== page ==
Bill Hillman Presents
Forces: Land ~ Air ~ Sea ~ Home
Compiled by Bill Hillman
Wherein we share an eclectic assortment of items gleaned from the
Internet, media and contributing readers.
Please send your ideas and contributions to the
FLASH. . . Editor and Webmaster: Bill Hillman:
1. BCATP Service Flying Training School No. 34 ~ Medicine Hat
2. Alliford Bay - RCAF 1941: HMCS Prince Robert ~ Shark Aircraft
3. Blacon, England, War Graves Cemetery 
4. Canadian War Monuments Project
5. This Was Their Finest Hour: A Speech by Winston Churchill
6. The End of the Beginning: A Speech by Winston Churchill
7. Poem: Just a Common Soldier
8. Radio Premiums
9. The Stories Behind Old Time Radio
10. Fifty-Plus: An Organization for Individuals Over 50
11. P/O Percy Award: 57 Rescue: Halifax Bomber Site

A New BCATP Site on the Net:


APRIL 8, 1941 - NOVEMBER 17, 1944

Motto: Our skies have changed but not our duty

This website seeks to honour those men who trained at S.F.T.S. #34, 
especially those who died.
Harvard Trainers - Medicine Hat - 1941

      In time a booklet will be based upon personal interviews, 
and the 'secret' diaries of this installation.

      If you have any information or questions related to this site please contact
      David J. Carter at

Intrigued by the work that David Carter has done on this BCATP Medicine Hat  site and his POW - BEHIND CANADIAN BARBED WIRE book (see War Years: Motes & Quotes - January 2000), I asked him if he would supply our readers with a bit of information about himself:
"Being a prairie kid I always have had an interest in western Canadian history.  When in public grade school in Regina 1940-1945 I was always fascinated by the yellow training aircraft flying from Regina airport. Tiger Moths and Ansons represented the wonderful world of the freedom of flight.  The only day in my whole school life that I played hookey was when an Anson crashed near Regina airport - I took off and ran down College Ave. towards the crash site.

In the same year 1941 our next door neighbour was sent as construction manager to build the two huge POW camps in Medicine Hat and Lethbridge. As a young child I couldn't figure why Canada was bringing 24,000 German prisoners to the prairies.

Years later I decided to find out about the POW camps and how the 22 POW died in Medicine Hat. That became almost like a detective story and finally resulted in the book 'POW Behind Canadian Barbed Wire'.

Over the years I also wanted to research at least one of the British Commonwealth Air Training Plan stations.  Now, working with some ex-RAF men who married Medicine Hat girls, plus working with the microfilm of SFTS #34's 'secret' diary I am putting together the story of this interesting 'pilot training factory'.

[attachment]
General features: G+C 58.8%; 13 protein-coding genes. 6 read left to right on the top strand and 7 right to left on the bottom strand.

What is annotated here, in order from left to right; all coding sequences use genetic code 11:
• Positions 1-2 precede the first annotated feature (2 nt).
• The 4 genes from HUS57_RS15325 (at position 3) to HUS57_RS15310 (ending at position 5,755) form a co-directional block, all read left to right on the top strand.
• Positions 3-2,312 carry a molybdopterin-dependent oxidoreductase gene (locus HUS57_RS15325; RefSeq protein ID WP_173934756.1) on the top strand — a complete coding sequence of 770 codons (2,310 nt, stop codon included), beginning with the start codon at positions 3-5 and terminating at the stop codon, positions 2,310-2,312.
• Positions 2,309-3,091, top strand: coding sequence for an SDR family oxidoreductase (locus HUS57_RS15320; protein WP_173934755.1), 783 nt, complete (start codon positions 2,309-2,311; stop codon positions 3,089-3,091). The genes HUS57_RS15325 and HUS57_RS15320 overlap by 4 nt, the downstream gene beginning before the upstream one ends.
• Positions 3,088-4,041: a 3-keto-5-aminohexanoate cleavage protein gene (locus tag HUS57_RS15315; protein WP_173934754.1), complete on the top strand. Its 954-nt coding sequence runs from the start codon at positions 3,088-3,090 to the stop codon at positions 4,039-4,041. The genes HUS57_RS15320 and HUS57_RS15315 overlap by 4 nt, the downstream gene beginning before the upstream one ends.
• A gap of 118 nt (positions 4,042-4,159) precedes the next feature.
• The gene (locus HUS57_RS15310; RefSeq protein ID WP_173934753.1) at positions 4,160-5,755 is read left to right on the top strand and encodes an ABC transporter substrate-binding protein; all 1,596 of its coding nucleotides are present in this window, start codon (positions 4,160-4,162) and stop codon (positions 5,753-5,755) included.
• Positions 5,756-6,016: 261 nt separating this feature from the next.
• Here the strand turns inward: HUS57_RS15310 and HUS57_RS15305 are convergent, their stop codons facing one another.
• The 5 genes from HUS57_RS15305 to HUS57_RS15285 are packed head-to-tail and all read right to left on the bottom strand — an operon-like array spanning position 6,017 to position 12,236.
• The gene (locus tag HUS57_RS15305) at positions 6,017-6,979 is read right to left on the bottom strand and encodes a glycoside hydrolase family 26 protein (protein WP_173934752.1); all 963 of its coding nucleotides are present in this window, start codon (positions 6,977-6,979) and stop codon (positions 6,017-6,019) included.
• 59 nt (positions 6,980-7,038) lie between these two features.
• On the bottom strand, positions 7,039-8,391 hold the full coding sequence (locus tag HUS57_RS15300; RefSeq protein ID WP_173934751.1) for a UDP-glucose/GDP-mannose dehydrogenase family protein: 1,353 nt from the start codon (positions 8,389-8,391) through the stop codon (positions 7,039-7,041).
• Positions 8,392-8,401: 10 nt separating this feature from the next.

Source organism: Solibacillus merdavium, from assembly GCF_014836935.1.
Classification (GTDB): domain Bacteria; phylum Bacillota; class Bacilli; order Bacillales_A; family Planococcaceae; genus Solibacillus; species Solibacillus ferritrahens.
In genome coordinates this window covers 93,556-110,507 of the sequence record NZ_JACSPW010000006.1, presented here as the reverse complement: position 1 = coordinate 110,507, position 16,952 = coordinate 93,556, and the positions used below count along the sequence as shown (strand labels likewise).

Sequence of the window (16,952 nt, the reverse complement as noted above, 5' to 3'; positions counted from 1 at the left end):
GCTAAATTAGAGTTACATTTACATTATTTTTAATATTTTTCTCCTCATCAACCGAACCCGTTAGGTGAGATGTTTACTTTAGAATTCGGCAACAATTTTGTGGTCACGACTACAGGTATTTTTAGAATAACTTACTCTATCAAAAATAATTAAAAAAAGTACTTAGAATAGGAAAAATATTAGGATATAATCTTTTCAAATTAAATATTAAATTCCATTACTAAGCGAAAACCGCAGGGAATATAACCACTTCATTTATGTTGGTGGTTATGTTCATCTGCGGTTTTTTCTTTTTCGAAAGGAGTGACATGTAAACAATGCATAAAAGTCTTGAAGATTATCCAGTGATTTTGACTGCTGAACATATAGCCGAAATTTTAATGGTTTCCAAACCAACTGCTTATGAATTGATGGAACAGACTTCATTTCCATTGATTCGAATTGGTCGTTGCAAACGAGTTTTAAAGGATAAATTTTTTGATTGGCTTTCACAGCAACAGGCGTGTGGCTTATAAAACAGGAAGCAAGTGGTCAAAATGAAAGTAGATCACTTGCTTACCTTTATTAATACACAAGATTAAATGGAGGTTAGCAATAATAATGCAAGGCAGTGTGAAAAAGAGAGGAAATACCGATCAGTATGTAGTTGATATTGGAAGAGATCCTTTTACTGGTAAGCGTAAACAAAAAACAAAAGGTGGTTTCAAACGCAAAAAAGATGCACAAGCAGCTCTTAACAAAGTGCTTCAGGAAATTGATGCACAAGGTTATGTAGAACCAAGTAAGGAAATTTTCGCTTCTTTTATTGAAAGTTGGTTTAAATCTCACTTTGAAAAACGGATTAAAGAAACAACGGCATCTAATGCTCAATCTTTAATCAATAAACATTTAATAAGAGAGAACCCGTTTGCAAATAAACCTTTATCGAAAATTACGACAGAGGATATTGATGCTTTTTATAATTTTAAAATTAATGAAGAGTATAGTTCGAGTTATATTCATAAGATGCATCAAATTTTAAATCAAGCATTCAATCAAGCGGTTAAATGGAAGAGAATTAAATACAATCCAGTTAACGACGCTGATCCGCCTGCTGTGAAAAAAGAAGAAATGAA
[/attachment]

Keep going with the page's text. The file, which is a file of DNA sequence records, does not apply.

Over 50 young airmen died in training accidents in this general area, 46 of them lie in the Field of Honour, Hillside Cemetery, Medicine Hat.  Many of their colleagues died within 3 years of graduating from this training establishment, they lie buried in many different war theatres.

I often visit the graves in Medicine Hat but this web page is a long overdue 'Thank you!' to those who trained at this station and in particular it is a tribute to those who died for our freedom."

David Carter

Hi Bill:
Don Roy just sent me your web site on the HMCS Prince Robert. It's a small world Bill, believe it or not when I was stationed on the Queen Charlotte Islands during WW2 the Robert visited our base a couple of times. I went aboard once and was amazed at how they had armed her for wartime patrol duties. We invited some of the crew ashore and entertained them in our canteen. Fifty some years later, I can't remember the boys, but we must have had a good time. I remember our station baker made a big batch of bread for them to take aboard.

I just looked at an old photo album I have here as I remember taking pictures of her. She was away out in the Bay (Alliford Bay) and I had a forbidden camera which I secreted in  my kit bag. It was only a very small (about 3 in. square) but I snapped about three pictures of the Robert. I just looked at them now and thought you might be interested.  You almost need a magnifying glass to see her.The Capt, and officers were entertained in the officers mess I remember.

Unfortunately, I can't remember the exact date I took these, but I was at Alliford from July 1940  to about April 1941, and again in 1942, so these pictures could have been taken in that period.

Just thought you might be interested.

Bill Graham

Prince Robert at Alliford Bay, BCPrince Robert at Alliford Bay, BC
HMCS Prince Robert arrives at Alliford Bay - 1941

Visit the W.T. Graham WWII Sites at:

Editor's Note: It is indeed a small world. Mr. Graham and Mr. Roy are both neighbours of ours - we all live only a few houses apart in Brandon's North Hill area. Don Roy's Homepage is located at:

Bill Graham's Memories of the RCAF Sites are located at:

Blacon Cemetery: War Graves Cemetery
For more photos of Blacon Cemetery visit the
F/L Campbell Memorial and Lancaster KB879 Tribute sites